Guillermo Del Toro's new film, Pan's Labyrinth, is about young Ofelia (Ivana Baquero), who finds a gateway to a fantastic world of gods and monsters, pleasures and perils; a fairly standard set up. She's her mother's best friend, especially now that her mother has married her wicked step-father; again, off the production line for fairy tales. But Ofelia's new father isn't merely wicked; he's a Captain in Franco's army after the right-wing has seized Spain, and this is where you get a sense of the customary flair and shading Del Toro's putting on traditional fantasy ideas.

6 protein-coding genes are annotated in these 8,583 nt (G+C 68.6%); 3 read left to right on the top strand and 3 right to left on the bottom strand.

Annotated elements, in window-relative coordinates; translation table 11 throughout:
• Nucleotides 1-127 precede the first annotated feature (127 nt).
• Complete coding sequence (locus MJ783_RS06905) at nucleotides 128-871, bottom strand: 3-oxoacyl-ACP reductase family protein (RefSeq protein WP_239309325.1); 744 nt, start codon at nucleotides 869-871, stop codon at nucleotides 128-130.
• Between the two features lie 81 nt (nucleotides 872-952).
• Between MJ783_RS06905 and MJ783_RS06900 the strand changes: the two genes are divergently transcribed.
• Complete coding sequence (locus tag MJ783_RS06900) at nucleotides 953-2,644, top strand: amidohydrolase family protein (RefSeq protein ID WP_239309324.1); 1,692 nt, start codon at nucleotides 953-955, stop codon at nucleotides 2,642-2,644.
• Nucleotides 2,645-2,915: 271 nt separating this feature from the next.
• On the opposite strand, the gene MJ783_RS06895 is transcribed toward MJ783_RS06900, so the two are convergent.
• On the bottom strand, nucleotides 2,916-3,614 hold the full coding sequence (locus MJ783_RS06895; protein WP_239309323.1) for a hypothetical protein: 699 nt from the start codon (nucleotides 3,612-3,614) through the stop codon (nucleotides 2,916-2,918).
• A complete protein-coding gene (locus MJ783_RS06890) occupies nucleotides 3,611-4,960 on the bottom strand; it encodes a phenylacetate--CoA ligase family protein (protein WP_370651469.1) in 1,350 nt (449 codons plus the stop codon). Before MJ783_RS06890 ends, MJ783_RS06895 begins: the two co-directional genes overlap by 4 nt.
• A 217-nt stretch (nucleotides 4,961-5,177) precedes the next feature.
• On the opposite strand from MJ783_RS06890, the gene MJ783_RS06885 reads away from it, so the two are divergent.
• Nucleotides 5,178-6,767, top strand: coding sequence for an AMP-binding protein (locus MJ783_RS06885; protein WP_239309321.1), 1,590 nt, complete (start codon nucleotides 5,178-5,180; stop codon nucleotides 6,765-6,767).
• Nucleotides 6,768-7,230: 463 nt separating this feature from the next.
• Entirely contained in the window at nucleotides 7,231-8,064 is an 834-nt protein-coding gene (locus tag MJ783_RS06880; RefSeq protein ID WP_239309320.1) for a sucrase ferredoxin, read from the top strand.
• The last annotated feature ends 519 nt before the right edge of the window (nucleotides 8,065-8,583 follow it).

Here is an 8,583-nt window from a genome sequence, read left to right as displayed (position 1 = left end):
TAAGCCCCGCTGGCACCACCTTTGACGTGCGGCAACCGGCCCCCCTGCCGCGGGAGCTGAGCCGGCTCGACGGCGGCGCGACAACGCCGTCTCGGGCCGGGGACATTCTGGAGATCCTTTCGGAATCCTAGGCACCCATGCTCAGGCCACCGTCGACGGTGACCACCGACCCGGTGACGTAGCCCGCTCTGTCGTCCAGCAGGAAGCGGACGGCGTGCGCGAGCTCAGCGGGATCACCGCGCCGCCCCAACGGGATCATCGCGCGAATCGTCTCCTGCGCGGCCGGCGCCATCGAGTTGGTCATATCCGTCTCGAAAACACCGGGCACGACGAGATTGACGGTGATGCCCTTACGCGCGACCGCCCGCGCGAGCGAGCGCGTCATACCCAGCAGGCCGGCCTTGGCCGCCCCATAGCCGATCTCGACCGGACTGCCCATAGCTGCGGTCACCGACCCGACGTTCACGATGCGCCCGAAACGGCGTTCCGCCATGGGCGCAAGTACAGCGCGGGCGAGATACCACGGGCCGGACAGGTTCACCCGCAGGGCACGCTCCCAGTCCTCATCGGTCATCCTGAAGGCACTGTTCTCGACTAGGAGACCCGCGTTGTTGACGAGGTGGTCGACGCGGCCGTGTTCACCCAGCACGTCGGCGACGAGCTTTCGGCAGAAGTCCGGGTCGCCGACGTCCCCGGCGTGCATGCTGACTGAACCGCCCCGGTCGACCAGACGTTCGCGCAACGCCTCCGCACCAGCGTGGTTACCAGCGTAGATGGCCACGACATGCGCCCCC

Good fantasy takes place in a world full of conflicts -- between good and evil, desire and sacrifice, cruelty and mercy, freedom and slavery. Or, put more succinctly, good fantasy can often be appreciated in terms of how much it resembles the real world, not by how much it departs from it. When Ofelia finds a fantastic kingdom in the labyrinth garden near her new home, it's a bizarre place full of visions and creatures and a smiling-scary satyr (actor Doug Jones, performing in thick layers of extraordinarily well-done practical effects). As odd and frightening as that world seems, it's just as odd and frightening as the world she lives in normally -- where her new father, Captain Vidal (Sergi López) is dedicated to wiping out the republican holdouts and local partisans by any bloody means necessary. The satyr explains to Ophelia that she is not who she thinks she is; she is a lost princess, and she can return to where she belongs if she carries out the three tasks he gives her, without fail and without question.